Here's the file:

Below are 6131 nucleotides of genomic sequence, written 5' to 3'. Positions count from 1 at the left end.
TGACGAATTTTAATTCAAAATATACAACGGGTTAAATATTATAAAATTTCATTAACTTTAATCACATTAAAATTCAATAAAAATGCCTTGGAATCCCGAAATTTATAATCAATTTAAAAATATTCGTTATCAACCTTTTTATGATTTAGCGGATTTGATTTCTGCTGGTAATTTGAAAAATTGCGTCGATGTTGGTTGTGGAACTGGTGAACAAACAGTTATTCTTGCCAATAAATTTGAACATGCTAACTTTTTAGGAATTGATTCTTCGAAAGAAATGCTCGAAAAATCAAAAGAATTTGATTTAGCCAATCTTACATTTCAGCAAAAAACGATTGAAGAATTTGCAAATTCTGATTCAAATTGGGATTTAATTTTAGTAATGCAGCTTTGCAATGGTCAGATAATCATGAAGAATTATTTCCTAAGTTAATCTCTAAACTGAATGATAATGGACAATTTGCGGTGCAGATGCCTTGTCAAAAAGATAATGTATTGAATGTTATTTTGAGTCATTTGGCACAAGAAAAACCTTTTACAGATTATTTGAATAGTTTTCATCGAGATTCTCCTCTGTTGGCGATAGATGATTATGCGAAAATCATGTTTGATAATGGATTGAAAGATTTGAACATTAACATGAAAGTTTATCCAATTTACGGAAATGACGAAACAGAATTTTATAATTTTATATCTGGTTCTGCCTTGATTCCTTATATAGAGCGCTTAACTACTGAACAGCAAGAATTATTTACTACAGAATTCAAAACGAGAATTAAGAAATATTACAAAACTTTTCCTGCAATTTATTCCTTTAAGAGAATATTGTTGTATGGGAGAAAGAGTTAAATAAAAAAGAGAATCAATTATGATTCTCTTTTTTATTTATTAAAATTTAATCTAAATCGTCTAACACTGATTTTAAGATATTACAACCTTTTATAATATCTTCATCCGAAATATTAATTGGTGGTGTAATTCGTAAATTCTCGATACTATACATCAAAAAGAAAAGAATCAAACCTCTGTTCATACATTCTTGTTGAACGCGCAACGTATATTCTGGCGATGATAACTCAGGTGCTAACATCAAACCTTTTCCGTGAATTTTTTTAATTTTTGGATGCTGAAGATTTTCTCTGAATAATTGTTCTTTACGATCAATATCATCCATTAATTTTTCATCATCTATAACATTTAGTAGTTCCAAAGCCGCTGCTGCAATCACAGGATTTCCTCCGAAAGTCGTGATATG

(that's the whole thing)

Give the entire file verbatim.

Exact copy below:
Below are 6131 nucleotides of genomic sequence, written 5' to 3'. Positions count from 1 at the left end.
TGACGAATTTTAATTCAAAATATACAACGGGTTAAATATTATAAAATTTCATTAACTTTAATCACATTAAAATTCAATAAAAATGCCTTGGAATCCCGAAATTTATAATCAATTTAAAAATATTCGTTATCAACCTTTTTATGATTTAGCGGATTTGATTTCTGCTGGTAATTTGAAAAATTGCGTCGATGTTGGTTGTGGAACTGGTGAACAAACAGTTATTCTTGCCAATAAATTTGAACATGCTAACTTTTTAGGAATTGATTCTTCGAAAGAAATGCTCGAAAAATCAAAAGAATTTGATTTAGCCAATCTTACATTTCAGCAAAAAACGATTGAAGAATTTGCAAATTCTGATTCAAATTGGGATTTAATTTTAGTAATGCAGCTTTGCAATGGTCAGATAATCATGAAGAATTATTTCCTAAGTTAATCTCTAAACTGAATGATAATGGACAATTTGCGGTGCAGATGCCTTGTCAAAAAGATAATGTATTGAATGTTATTTTGAGTCATTTGGCACAAGAAAAACCTTTTACAGATTATTTGAATAGTTTTCATCGAGATTCTCCTCTGTTGGCGATAGATGATTATGCGAAAATCATGTTTGATAATGGATTGAAAGATTTGAACATTAACATGAAAGTTTATCCAATTTACGGAAATGACGAAACAGAATTTTATAATTTTATATCTGGTTCTGCCTTGATTCCTTATATAGAGCGCTTAACTACTGAACAGCAAGAATTATTTACTACAGAATTCAAAACGAGAATTAAGAAATATTACAAAACTTTTCCTGCAATTTATTCCTTTAAGAGAATATTGTTGTATGGGAGAAAGAGTTAAATAAAAAAGAGAATCAATTATGATTCTCTTTTTTATTTATTAAAATTTAATCTAAATCGTCTAACACTGATTTTAAGATATTACAACCTTTTATAATATCTTCATCCGAAATATTAATTGGTGGTGTAATTCGTAAATTCTCGATACTATACATCAAAAAGAAAAGAATCAAACCTCTGTTCATACATTCTTGTTGAACGCGCAACGTATATTCTGGCGATGATAACTCAGGTGCTAACATCAAACCTTTTCCGTGAATTTTTTTAATTTTTGGATGCTGAAGATTTTCTCTGAATAATTGTTCTTTACGATCAATATCATCCATTAATTTTTCATCATCTATAACATTTAGTAGTTCCAAAGCCGCTGCTGCAATCACAGGATTTCCTCCGAAAGTCGTGATATG